Do You Have an “Asserter” Style Child? (Type 8)


In my Enneagram book for kids, “Finding the Birthday Cake,” I decided to stop by my house as we looked here and there for the missing cake:

Amy Eight was so insistent that something be done about the problem of the missing cake for the evening’s party, she said we’d have it even if she had to bake it herself! She was impatient to celebrate both the Ninosaur’s birthday and finding the cake: “We’ll have the most EXHUBERANT party in the world!” She may be tiny but she’s powerful in word and deed. Asserter children are so energetic, they may tire their care-givers out and are sometimes misunderstood or blamed wrongly.

Some of the questions in the Personality Quiz in the Asserter chapter in my

“Enneagram of Parenting” book are:

Does your child

* have a great deal of energy?

* always make his or her presence known?

* show anger or disagreement freely?

* have a fast-running motor and need down time?

* speak and act with authority?

* behave enthusiastically?

Followed by some cartoons about how protective Asserter children can be. Read also about the other eight styles of children in both books.

For more on “Finding the Birthday Cake:” http://www.wagele.com/Finding.html

To buy: Amazon | Barnes & Noble | Indiebound

For more on “The Enneagram of Parenting:” http://www.wagele.com/EnneagramParent.html

To buy: Amazon | Barnes & Noble | Indiebound

5/4/10 Please see today’s Psychology Today blog by me:  http://www.psychologytoday.com/ “How-Does-It-Feel-to Have-an Assertive-Personality-Type?” for the adult Asserter personality and a cartoon from “The Enneagram Made Easy.”

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“Finding the Birthday Cake” Teaches Acceptance to Children


After I wrote “The Enneagram of Parenting,” I decided to write a book for teaching children the Enneagram. Children had been learning the Enneagram from my Enneagram of Parenting book from looking at the many cartoons, but I wanted to write a book specifically for younger children from six or younger to ten. My first dilemma was: how would kids see my drawings as representing types of people? I was afraid if I drew human characters they might resemble someone a child might know, a neighbor kid for example, which could confuse them. So I decided to use animals.

I wanted to have a mystery to keep the children’s attention, so I had the birthday cake go missing and the animals look for it in ways characteristic of their type. One example is the Romantic who sings a song that so beautifully she is sure the cake will hear it and come running to see who is making this wonderful music. A romantic idea, indeed. You can see a drawing of this dressed up Romantic horse on my Psychology Today blog of April 13, 2010: http://www.psychologytoday.com/blog/the-career-within-you/201004/peace-the-inside-out-ii

I wondered if I should have a fierce animal for the most assertive type and a gentle animal for a gentle personality. I decided to go against stereotyping, so I made a tiny goldfish represent the most assertive type. At the end of each type’s section we hear the character that represents that type say something like, “I hope we find the cake soon so we can have the most PERFECT party!” – or whatever adjective best describes its type’s idea of a great party. Freddy Five, the Observer rabbit, wants to have the most INTERESTING party in the world.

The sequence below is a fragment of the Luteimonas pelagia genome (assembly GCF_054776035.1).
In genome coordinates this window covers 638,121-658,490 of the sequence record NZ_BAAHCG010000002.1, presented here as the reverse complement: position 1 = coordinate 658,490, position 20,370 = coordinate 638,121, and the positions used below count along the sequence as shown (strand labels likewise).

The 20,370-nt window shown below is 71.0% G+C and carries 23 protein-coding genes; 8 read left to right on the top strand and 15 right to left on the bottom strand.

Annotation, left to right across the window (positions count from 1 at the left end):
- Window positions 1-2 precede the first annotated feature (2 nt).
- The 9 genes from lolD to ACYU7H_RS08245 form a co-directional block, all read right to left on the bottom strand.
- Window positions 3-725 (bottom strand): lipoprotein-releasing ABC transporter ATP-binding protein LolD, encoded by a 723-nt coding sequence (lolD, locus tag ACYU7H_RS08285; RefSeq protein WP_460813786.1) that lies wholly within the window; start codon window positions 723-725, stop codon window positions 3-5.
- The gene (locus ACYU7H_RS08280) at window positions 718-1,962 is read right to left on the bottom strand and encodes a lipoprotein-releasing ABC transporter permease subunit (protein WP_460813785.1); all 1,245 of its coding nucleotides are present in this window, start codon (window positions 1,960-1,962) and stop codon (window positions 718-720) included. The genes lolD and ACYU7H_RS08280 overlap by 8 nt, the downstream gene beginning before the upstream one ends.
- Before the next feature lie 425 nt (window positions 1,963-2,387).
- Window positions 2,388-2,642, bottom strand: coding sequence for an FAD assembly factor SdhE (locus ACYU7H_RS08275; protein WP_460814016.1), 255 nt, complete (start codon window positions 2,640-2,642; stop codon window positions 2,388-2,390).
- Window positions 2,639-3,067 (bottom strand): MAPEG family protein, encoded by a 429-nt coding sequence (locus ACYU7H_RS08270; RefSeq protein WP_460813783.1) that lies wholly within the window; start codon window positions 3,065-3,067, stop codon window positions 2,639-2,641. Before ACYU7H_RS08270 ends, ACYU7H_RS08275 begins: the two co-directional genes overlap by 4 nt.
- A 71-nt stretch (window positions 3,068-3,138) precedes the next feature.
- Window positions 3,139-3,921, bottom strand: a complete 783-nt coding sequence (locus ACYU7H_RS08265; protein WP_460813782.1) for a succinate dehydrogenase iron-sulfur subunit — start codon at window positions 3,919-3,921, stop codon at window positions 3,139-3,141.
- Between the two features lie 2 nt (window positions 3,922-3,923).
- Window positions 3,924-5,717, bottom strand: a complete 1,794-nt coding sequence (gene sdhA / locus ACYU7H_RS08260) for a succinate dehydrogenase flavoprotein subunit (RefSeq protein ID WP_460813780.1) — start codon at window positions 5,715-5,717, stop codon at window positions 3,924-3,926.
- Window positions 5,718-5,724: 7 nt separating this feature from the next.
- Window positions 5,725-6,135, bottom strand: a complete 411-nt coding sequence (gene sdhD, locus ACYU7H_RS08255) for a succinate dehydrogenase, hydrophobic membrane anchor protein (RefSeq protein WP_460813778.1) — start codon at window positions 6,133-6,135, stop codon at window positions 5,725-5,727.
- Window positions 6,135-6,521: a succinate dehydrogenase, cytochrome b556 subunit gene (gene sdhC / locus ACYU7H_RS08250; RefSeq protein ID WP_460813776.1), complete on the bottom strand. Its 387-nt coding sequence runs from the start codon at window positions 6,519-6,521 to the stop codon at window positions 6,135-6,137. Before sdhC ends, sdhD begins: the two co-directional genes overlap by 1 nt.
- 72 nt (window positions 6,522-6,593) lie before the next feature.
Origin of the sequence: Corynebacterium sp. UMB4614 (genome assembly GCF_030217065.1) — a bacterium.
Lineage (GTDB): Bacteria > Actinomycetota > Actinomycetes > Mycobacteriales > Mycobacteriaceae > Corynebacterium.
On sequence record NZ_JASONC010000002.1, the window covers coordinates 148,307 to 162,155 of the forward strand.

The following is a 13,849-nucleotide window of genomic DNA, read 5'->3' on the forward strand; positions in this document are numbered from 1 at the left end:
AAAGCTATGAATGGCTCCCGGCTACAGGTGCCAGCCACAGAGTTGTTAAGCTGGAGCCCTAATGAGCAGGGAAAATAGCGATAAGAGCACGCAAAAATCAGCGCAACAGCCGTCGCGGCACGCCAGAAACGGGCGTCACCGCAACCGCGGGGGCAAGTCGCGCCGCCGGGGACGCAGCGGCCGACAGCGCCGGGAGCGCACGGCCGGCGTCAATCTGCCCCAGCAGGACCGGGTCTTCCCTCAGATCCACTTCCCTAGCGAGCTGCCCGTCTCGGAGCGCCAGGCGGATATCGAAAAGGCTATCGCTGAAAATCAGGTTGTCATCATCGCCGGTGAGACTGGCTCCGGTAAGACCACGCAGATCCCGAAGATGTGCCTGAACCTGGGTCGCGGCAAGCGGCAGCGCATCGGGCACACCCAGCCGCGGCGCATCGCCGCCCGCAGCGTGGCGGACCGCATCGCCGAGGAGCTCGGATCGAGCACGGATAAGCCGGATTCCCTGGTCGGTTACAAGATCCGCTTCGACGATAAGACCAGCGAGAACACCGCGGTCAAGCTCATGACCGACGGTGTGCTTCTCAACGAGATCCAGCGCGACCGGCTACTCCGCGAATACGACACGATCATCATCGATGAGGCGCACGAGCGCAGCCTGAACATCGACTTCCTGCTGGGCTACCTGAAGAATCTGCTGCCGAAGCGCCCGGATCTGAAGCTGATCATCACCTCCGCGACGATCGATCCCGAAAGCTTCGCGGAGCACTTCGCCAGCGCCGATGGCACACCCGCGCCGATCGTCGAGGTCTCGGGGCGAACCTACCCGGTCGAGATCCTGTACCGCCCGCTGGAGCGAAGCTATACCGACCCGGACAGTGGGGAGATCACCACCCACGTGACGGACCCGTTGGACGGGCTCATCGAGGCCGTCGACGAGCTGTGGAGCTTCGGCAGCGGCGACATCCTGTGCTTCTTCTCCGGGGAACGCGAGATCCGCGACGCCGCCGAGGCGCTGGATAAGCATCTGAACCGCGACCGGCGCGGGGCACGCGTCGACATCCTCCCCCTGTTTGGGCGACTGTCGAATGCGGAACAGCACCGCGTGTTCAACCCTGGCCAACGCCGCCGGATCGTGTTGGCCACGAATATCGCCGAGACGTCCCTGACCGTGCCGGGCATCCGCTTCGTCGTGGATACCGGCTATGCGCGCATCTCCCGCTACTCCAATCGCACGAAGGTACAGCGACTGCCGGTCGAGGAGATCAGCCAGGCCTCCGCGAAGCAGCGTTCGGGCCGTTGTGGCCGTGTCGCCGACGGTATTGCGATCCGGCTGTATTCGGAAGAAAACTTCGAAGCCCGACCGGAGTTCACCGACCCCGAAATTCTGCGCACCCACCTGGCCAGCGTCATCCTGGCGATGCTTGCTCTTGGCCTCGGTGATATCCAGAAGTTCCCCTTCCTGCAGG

By the end of the book we have met all the characters and the mystery of the missing cake has been solved. You won’t guess what happened to the cake in a million years. It does turn up, though, so the party goes on. There’s a moral to the story, too. In addition, the Enneagram does its own magic by showing children nine different styles of behaving that are all perfectly acceptable and honored. Children will recognize themselves and friends and family in this book and they’ll notice that personality differences really do exist and that they’re okay. Even good! It’s an excellent book to use in schoolrooms and families to further the value of tolerance.

For Reviews and more information: “Finding the Birthday Cake; Helping Children Raise Their Self-esteem” http://www.wagele.com/Finding.html

Buy “Finding the Birthday Cake” now:
Amazon | Barnes & Noble | Indiebound

“Finding the Birthday Cake”


The Dinner Party

The Dinner Party

“Finding the Birthday Cake; Helping Children Raise Their Self-esteem” is a small book I wrote for children to teach them the Enneagram and provide a fun story about some animals’ adventures. The cartoon included here isn’t in the book; it’s a child’s version of the cartoon by the same name that’s in “The Enneagram Made Easy.” How fun it is to go back to childhood and start remembering the songs, nursery rhymes, and feeling of being very small compared to everyone else. Animal dolls had a special happy significance as an intermediary between children and adults. They “knew” who they were but they didn’t have an agenda for us other than to be fuzzy, scary, strong, vulnerable, or whatever we wanted them to be. As stuffed toys. They seemed to love us back but they didn’t fight us on anything. Ah, those were the days.

When I was around 4, I had a dream that helped me realize some important ways I was separate from the rest of my family and guided me to going inside and exploring art and music. As an adult, writing and drawing my dreams help me figure out some puzzles about individuals and human nature that perplexed me. I will continue to be curious about human beings as long as I live. My dream drawings provide material for some of the drawings in the books I write. So I can’t say enough about my respect for that part of ourselves that we often call the “unconscious.”